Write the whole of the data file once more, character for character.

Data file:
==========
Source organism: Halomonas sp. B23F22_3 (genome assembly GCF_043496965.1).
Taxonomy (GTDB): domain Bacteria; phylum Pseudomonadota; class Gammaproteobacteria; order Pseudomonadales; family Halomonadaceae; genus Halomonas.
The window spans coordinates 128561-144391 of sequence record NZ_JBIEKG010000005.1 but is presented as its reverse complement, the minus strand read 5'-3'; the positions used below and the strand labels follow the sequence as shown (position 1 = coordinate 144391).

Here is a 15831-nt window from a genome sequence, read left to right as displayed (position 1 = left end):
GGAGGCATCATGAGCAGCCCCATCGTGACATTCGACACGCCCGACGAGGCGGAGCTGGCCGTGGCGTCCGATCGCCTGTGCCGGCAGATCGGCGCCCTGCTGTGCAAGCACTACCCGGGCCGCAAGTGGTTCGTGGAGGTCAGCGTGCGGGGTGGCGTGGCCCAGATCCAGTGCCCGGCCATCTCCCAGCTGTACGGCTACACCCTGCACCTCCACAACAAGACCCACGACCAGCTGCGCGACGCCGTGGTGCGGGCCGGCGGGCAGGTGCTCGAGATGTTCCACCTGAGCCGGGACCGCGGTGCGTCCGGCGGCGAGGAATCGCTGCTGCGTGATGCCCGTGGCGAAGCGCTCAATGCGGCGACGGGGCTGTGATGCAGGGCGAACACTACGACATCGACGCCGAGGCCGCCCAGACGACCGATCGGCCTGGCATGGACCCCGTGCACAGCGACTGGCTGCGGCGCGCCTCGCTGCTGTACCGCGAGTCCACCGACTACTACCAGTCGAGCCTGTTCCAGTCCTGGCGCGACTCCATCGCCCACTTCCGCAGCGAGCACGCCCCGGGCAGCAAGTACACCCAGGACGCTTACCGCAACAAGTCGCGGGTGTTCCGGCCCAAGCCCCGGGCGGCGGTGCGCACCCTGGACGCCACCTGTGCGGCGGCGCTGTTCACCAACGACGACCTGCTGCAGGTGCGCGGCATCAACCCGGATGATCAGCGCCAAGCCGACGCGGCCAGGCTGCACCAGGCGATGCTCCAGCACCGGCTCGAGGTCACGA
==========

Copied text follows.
Source organism: Halomonas sp. B23F22_3 (genome assembly GCF_043496965.1).
Taxonomy (GTDB): domain Bacteria; phylum Pseudomonadota; class Gammaproteobacteria; order Pseudomonadales; family Halomonadaceae; genus Halomonas.
The window spans coordinates 128561-144391 of sequence record NZ_JBIEKG010000005.1 but is presented as its reverse complement, the minus strand read 5'-3'; the positions used below and the strand labels follow the sequence as shown (position 1 = coordinate 144391).

Here is a 15831-nt window from a genome sequence, read left to right as displayed (position 1 = left end):
GGAGGCATCATGAGCAGCCCCATCGTGACATTCGACACGCCCGACGAGGCGGAGCTGGCCGTGGCGTCCGATCGCCTGTGCCGGCAGATCGGCGCCCTGCTGTGCAAGCACTACCCGGGCCGCAAGTGGTTCGTGGAGGTCAGCGTGCGGGGTGGCGTGGCCCAGATCCAGTGCCCGGCCATCTCCCAGCTGTACGGCTACACCCTGCACCTCCACAACAAGACCCACGACCAGCTGCGCGACGCCGTGGTGCGGGCCGGCGGGCAGGTGCTCGAGATGTTCCACCTGAGCCGGGACCGCGGTGCGTCCGGCGGCGAGGAATCGCTGCTGCGTGATGCCCGTGGCGAAGCGCTCAATGCGGCGACGGGGCTGTGATGCAGGGCGAACACTACGACATCGACGCCGAGGCCGCCCAGACGACCGATCGGCCTGGCATGGACCCCGTGCACAGCGACTGGCTGCGGCGCGCCTCGCTGCTGTACCGCGAGTCCACCGACTACTACCAGTCGAGCCTGTTCCAGTCCTGGCGCGACTCCATCGCCCACTTCCGCAGCGAGCACGCCCCGGGCAGCAAGTACACCCAGGACGCTTACCGCAACAAGTCGCGGGTGTTCCGGCCCAAGCCCCGGGCGGCGGTGCGCACCCTGGACGCCACCTGTGCGGCGGCGCTGTTCACCAACGACGACCTGCTGCAGGTGCGCGGCATCAACCCGGATGATCAGCGCCAAGCCGACGCGGCCAGGCTGCACCAGGCGATGCTCCAGCACCGGCTCGAGGTCACGA